Bruckner, Anton (1824–1896)

Bruckner with the Order of Franz Joseph, 1886.

Anton Bruckner.

The organ at the Abbey Church of St Florian. Bruckner was a chorister and then organist there, and is buried beaneath the organ.

The organ at the Abbey Church of St Florian. Bruckner was a chorister and then organist there, and is buried beaneath the organ.

Buckner's name is often coupled with Mahler's – but for no other reason than that both were Austrian and both wrote important, large-scale symphonies. In all other respects they were very different.


Bruckner's father was the village schoolmaster and organist at Ansfelden in central Austria. Anton, the eldest of five surviving children, was taught by his father, and by the age of ten was already a proficient organist. He also came into contact with the Catholic musical tradition at the nearby monastery of St Florian, where he enrolled as a chorister at the age of 13, after his father's death. St Florian was to remain the focus of Bruckner's life, and he chose to be buried there, beneath the organ. Bruckner began his career as an ordinary schoolmaster in two provincial villages. Eventually, in 1845, he returned as a teacher and then as organist to St Florian. His first important compositions, including a Requiem Mass and the Missa solemnis in B flat, date from his early years there.


By 1855 Bruckner had decided he wanted to become a professional musician. While working as organist at Linz Cathedral, he enrolled on a correspondence course in harmony and counterpoint at the Vienna Conservatory. He graduated in 1861 at the advanced age of 37, with glowing references. But he still felt he lacked musical knowledge, and sought further tuition in symphonic form and orchestration with the principal cellist and conductor at the Linz municipal theater, who engaged him in a thorough study of Beethoven and Mendelssohn.


The impact of Wagner

Up to this point, Bruckner had been competent but characterless as a composer. Then, in 1863, he heard Wagner's Tannhäuser, and the experience changed his life. Overwhelmed by Wagner's genius, Bruckner immediately began to try his own hand at symphonic composition. During the mid 1860s he attended many performances of Wagner's music, and even met the great man, while his budding confidence led to the composition of three masses and the Symphony No. 1 in C minor (1865–1866).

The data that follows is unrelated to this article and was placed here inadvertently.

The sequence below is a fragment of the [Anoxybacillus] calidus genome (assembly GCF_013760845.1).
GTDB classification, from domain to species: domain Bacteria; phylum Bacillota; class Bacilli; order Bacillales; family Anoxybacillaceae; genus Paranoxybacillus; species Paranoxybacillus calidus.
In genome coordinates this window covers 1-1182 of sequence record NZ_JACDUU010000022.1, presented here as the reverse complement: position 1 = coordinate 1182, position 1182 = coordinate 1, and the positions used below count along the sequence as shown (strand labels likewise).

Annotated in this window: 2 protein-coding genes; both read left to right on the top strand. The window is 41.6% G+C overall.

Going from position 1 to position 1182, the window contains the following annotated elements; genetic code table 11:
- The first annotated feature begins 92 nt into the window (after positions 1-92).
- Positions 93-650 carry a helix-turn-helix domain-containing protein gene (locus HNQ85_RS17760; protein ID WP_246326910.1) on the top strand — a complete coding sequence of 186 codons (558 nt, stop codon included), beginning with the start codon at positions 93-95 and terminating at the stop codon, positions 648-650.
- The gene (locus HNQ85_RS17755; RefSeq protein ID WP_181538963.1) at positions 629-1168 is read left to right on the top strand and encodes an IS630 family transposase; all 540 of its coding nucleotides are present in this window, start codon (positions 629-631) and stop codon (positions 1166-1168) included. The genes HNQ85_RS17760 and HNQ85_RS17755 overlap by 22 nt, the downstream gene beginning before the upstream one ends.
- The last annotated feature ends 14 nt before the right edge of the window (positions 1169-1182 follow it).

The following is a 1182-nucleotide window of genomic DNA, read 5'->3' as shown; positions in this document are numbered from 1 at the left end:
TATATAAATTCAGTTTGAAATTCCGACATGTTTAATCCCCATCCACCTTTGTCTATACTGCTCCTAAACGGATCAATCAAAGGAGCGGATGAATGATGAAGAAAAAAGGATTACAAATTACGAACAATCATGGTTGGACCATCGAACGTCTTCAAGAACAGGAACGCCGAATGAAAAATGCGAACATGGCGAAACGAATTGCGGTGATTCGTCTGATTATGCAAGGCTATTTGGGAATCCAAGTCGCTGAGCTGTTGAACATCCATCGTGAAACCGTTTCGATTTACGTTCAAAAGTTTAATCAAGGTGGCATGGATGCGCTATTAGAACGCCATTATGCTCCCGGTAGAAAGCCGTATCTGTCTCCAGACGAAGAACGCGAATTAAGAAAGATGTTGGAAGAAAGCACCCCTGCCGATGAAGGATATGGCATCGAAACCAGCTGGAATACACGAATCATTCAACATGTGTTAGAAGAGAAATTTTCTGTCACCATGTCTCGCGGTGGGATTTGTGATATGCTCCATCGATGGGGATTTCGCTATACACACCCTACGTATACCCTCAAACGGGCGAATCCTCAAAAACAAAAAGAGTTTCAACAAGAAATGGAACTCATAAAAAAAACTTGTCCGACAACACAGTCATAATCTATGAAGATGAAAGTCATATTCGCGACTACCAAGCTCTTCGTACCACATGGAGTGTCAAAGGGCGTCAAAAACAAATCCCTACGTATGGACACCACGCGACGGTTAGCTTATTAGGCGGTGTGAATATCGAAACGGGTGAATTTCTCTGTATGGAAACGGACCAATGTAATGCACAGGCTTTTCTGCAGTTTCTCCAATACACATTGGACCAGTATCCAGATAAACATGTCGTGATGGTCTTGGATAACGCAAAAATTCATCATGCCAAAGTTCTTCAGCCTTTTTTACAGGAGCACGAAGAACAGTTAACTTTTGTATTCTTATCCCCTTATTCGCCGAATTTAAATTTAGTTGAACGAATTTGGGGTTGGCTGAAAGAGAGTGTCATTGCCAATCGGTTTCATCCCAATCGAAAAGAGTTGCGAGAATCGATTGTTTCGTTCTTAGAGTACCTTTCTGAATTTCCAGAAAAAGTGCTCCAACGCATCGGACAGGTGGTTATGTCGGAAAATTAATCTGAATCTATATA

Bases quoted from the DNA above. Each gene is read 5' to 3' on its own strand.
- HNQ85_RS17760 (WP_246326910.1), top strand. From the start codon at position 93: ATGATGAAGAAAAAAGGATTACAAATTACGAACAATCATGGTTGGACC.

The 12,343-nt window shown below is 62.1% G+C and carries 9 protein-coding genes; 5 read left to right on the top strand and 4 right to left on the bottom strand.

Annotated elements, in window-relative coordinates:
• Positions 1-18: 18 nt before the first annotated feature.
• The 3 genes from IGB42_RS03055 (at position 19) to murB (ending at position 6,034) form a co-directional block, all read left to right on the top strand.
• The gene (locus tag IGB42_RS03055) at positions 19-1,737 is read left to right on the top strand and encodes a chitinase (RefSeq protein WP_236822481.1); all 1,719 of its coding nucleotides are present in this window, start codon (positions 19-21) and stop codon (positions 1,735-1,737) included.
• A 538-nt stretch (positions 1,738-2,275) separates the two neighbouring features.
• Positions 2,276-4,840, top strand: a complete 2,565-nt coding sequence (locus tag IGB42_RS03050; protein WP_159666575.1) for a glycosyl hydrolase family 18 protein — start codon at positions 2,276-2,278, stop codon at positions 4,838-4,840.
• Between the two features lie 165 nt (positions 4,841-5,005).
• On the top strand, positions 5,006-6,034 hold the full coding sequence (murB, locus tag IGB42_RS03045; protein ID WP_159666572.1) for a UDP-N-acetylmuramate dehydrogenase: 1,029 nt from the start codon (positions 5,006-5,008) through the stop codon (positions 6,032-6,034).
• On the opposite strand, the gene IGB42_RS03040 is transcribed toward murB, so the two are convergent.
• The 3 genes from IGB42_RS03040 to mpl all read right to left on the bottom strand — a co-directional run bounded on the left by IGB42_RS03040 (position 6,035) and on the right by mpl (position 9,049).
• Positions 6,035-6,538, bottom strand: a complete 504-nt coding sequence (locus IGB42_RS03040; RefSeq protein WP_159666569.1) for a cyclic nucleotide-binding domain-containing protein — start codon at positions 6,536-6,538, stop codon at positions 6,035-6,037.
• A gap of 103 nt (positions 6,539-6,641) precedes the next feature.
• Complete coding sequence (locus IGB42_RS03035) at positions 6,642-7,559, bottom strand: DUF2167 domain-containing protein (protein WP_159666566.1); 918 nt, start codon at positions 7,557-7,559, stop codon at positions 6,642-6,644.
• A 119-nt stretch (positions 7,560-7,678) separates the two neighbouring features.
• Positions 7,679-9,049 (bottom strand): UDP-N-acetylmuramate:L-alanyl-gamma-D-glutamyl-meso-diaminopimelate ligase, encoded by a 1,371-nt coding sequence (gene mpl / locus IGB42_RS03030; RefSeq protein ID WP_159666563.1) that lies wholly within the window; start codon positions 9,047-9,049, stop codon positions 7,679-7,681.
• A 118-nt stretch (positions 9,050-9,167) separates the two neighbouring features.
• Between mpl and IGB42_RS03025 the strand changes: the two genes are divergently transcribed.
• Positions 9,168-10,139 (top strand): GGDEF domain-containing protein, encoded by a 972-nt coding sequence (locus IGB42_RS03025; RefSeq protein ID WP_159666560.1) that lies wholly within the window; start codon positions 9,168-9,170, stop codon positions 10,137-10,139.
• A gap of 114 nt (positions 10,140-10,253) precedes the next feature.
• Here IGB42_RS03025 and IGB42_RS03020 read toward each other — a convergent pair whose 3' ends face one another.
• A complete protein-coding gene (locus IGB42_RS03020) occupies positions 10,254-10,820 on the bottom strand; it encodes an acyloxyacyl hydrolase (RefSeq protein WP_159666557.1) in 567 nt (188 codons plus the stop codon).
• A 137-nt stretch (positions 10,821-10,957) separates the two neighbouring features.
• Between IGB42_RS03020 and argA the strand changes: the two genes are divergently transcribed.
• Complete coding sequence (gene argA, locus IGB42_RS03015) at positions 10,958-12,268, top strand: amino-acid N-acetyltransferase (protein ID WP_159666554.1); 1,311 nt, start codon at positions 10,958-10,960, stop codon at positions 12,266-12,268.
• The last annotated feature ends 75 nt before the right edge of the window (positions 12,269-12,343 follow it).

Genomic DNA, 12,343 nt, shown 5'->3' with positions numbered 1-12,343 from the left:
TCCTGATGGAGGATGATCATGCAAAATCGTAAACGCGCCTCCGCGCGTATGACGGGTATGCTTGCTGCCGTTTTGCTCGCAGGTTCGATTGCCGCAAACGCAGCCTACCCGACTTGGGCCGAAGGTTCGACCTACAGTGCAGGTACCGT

After suffering a nervous breakdown brought on by intense overwork, Bruckner was eventually persuaded to apply for a professorship at the Vienna Conservatory, to which he was appointed in 1868. He also became organist at the Imperial Chapel in Vienna, and received a government grant to allow him to compose. He lived in Vienna until his death, leaving for occasional visits to Paris and London, where his organ recitals were greeted with huge acclaim. In Vienna (where he was appointed a lecturer at the University in 1875) he devoted much of his energy to composing symphonies. Between 1871 and his death, he turned out eight more (No. 9 remained unfinished).


Despite Bruckner's growing fame, he encountered enormous opposition and hostility from two anti-Wagnerite sources. The Vienna Philharmonic Orchestra either rejected his symphonies as "unplayable" or deliberately sabotaged their performances, and the influential critic Eduard Hanslick – a supporter of Brahms – took every opportunity to denounce Bruckner's symphonies, especially the Third (which Bruckner, in an enthusiastic fit of hero-worship, had unwisely dubbed his Wagner Symphony). Diffident by nature and fatally lacking in self-esteem, Bruckner also suffered from the interference of well-meaning but misguided "friends" who persuaded him to make cuts and alterations to the scores of his symphonies, in the interests of "accessibility". Many still exist in various hybrid versions.


Bruckner's first real success came at the age of 60, with the Leipzig premiere of his Seventh Symphony in 1884. He had finally found critical acceptance, although he continued to revise his scores obsessively. Official honors came his way during the last decade of his life. A simple, pious, old-fashioned man, he never married, although he proposed to a succession of astonished young women. He had a morbid obsession with dead bodies, and left instructions that his own should be embalmed.


Major works

Nine symphones, including No. 4 (The Romantic, 1874–1881), No. 7 (1883), No. 8 (1885–1890), and No. 9 (unfinished, 1896); Te Deum (1884).